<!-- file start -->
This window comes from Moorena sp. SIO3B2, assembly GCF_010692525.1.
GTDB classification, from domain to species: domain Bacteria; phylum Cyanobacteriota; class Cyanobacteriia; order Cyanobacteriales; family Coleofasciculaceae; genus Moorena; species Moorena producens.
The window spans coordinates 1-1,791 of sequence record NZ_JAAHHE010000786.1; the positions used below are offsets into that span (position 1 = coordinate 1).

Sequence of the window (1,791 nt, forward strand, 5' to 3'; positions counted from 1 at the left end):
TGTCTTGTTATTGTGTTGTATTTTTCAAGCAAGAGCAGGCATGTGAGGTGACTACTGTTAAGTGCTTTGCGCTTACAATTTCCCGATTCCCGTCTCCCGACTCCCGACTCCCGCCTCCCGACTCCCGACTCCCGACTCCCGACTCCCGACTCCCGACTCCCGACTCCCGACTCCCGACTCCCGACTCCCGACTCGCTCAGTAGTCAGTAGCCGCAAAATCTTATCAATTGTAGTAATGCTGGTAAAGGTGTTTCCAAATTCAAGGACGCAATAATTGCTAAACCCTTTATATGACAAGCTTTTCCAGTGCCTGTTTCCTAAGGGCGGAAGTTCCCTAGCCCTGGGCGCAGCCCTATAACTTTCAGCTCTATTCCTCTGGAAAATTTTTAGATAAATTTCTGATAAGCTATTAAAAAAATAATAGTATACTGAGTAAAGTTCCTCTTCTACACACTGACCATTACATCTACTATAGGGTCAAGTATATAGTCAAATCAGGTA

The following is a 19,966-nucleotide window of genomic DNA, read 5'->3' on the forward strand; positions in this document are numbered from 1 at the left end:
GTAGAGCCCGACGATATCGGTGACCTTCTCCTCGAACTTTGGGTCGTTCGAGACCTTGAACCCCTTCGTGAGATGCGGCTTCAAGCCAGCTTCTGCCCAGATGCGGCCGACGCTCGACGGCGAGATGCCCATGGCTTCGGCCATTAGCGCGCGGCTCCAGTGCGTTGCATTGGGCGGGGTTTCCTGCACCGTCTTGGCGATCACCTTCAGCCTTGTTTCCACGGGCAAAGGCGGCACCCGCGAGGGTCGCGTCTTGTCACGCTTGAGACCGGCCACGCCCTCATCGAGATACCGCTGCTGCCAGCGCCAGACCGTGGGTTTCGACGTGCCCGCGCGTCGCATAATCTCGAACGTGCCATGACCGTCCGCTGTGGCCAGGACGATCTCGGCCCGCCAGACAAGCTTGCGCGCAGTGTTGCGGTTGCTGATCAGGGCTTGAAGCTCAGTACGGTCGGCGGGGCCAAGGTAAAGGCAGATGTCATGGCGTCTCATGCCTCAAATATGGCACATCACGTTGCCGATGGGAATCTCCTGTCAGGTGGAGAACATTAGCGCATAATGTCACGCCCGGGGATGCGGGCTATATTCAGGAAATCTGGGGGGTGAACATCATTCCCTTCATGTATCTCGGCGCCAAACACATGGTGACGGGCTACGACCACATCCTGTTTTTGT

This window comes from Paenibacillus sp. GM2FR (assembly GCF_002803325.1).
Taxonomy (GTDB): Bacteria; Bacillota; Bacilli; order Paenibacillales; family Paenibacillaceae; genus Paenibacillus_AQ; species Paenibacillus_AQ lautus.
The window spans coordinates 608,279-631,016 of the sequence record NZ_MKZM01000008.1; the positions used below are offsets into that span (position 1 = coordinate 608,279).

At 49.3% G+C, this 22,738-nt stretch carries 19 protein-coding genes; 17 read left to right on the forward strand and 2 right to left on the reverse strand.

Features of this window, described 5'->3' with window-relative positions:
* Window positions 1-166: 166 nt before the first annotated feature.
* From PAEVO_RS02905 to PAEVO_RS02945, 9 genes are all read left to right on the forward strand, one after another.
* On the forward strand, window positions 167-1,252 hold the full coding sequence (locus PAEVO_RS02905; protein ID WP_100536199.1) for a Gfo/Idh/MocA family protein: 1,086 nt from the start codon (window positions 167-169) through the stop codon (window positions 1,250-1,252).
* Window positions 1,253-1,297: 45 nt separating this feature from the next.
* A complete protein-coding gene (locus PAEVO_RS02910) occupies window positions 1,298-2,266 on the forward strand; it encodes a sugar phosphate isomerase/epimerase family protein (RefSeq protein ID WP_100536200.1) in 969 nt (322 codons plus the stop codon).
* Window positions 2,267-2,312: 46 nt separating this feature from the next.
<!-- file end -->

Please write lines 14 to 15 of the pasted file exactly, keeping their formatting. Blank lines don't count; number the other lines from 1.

* From PAEVO_RS02905 to PAEVO_RS02945, 9 genes are all read left to right on the forward strand, one after another.
* On the forward strand, window positions 167-1,252 hold the full coding sequence (locus PAEVO_RS02905; protein ID WP_100536199.1) for a Gfo/Idh/MocA family protein: 1,086 nt from the start codon (window positions 167-169) through the stop codon (window positions 1,250-1,252).